Edited by Lemon of Lemonwood Rises

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10 hours ago, Lemon of Lemonwood Rises said:

 

Just because we have no other mentions of gargoyles in the text it doesn't mean they exist nowhere else in Westeros. We have not seen all castles in gread detail, so who knows, maybe there are other castles using them as waterdrains and symbolically apotropaic statues, as it often happened in many real world castles and cathedrals.

Afterall,in the text, we have Cersei and Sandor Clegane calling Tyrion  a gargoyle, while he either likens himself to one (motionless as a gargoyle), or thinks of Penny as one.

Yes, I know what you will say, those three people  have all been both at Winterfell and Dragonstone, so they would have seen the gargoyles and know them from there. Tyrion does have an eye for sighseeing, but tell me, does Cersei, let alone Sandor, seem like the type that would go around touring castles to appreciate their architectural features? I think not.

So, when these two want to make a derogatory simile, isn't it weird that they would have ready in their tongue as an insult an architectural element they have glimpsed sometime ago in a castle they weren't particlarly glad to be in?

However, if they have been seeing these gargoyles constantly and in many castles, like in the drains of Casterly Rock for example, wouldn't it make much more sense to use them instead of another word, like the usual "monster", "imp" etc?

Well you could indeed hypothetically argue anything not out right stated in the text. Your way or mine. Though, ive never seen a gargoyle in person and im still aware of what one is since i was a kid. Usually having heard of them is some context as a monster.

That being said, one other house hold is said to have Gargoyles. Though i would argue that it just furthers my point. House Manderly have merlings and such. Being that they also likely descend from Garth the Green and are the only known members of the Order of the Green Hand, they too likely have ties to the Proto-Valyrians that the Valyrians came from too. Starting in Westeros.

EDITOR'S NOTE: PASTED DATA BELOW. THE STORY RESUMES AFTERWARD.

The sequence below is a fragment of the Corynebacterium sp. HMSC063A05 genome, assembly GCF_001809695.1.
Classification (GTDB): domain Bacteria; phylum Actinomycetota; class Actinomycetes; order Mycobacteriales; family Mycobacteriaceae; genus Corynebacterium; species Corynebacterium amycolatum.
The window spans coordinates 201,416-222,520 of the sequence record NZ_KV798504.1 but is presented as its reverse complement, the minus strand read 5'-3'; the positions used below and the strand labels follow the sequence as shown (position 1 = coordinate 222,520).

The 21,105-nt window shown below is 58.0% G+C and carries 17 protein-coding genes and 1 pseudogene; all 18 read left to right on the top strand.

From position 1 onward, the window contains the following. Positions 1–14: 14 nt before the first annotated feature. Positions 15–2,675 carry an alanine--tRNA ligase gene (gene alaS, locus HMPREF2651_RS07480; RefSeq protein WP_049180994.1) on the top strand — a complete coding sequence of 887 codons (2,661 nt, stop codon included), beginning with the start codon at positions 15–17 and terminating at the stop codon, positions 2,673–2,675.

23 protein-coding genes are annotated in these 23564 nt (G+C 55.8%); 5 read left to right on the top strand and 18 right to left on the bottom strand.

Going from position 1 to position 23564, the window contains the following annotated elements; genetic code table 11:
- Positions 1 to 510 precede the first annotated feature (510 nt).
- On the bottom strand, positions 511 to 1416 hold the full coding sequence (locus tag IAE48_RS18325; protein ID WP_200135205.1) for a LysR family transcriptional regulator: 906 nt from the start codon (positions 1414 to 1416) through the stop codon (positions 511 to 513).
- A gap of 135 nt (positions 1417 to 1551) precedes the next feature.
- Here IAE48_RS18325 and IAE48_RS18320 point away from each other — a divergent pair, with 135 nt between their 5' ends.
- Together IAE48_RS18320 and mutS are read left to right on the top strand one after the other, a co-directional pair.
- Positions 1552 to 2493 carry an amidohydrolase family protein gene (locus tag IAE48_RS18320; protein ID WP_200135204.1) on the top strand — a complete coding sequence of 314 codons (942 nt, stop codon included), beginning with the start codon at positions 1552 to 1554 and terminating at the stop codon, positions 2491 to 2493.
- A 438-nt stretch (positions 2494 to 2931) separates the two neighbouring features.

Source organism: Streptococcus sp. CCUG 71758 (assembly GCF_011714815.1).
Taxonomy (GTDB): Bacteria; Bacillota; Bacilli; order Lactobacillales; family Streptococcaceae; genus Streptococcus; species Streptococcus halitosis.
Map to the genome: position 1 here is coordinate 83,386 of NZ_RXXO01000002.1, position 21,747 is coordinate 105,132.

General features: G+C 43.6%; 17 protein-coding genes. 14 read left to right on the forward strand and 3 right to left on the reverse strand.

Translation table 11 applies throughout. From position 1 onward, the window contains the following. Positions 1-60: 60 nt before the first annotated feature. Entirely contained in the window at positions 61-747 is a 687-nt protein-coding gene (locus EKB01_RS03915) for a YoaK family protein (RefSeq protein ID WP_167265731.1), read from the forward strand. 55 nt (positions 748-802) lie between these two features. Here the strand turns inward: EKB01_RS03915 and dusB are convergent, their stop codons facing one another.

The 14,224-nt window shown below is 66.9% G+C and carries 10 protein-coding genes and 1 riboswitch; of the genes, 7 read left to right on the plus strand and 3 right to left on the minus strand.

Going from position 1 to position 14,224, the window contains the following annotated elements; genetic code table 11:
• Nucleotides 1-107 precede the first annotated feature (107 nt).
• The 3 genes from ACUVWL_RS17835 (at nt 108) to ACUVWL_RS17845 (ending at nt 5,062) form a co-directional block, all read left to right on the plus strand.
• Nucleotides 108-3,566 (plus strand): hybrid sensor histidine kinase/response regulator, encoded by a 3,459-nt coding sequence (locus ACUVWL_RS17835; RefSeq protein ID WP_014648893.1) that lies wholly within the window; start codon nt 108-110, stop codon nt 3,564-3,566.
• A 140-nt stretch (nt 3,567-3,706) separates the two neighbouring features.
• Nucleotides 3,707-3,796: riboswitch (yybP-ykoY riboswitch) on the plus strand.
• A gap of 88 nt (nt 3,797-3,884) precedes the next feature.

Edit-White Harbor was supposed to be a mirror of the castle they lost in the south.

Edited by AlaskanSandman

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1 hour ago, AlaskanSandman said:

Well you could indeed hypothetically argue anything not out right stated in the text. Your way or mine. Though, ive never seen a gargoyle in person and im still aware of what one is since i was a kid. Usually having heard of them is some context as a monster.

You and I both have two great cartoons and the internet to thank for that knowledge ^_^.
Westeros has neither, bit let's say all three might know what a gargoyle is by hearing about them in a fairytale, like the grumpkins and snarks.

My point remains the same though; if the gargoyles are so popular in stories, why are they present in just two buildings then? Only the Starks and old dragonlords deem them worthy decoration material?

(Also, after a brief research, the word gargoyle does not include pne specific type of monster, but refers to the actual carved  water drains used to protect walls from rain water eroding them by dirctly flowing on them. Some may be grotesque, some not. True to that definition, the Drahonstone gargoyles at least have diverse forms of many identifiable monsters.
The westerosi have some twisted ideas for bed-time stories,we all agree on that, but using a drain-pipe to scare children when you have the Night King and the Rat Cook?)

1 hour ago, AlaskanSandman said:

That being said, one other house hold is said to have Gargoyles. Though i would argue that it just furthers my point. House Manderly have merlings and such. Being that they also likely descend from Garth the Green and are the only known members of the Order of the Green Hand, they too likely have ties to the Proto-Valyrians that the Valyrians came from too. Starting in Westeros. 

Edit-White Harbor was supposed to be a mirror of the castle they lost in the south.

Ah, thank you for bringing everyone's favorite mermen pie-makers extraordinnaires!
I always found their sigil strange, as Dustonbury was said to be by the river Mander, which I think implies it was not by the sea but a bit inland (yes, it could be by the sea and the estuary of the Mander, but the wording of text does not suggest it). I grant you they may have had contact with the sea by river-barge, but isn't it strange that a mainland house would choose a merman? Maybe they changed their original sigil when they immigrate to White Harbor? Like the Blackwoods depicting their weirwood as dead after it died?

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1 hour ago, Lemon of Lemonwood Rises said:

You and I both have two great cartoons and the internet to thank for that knowledge ^_^.
Westeros has neither, bit let's say all three might know what a gargoyle is by hearing about them in a fairytale, like the grumpkins and snarks.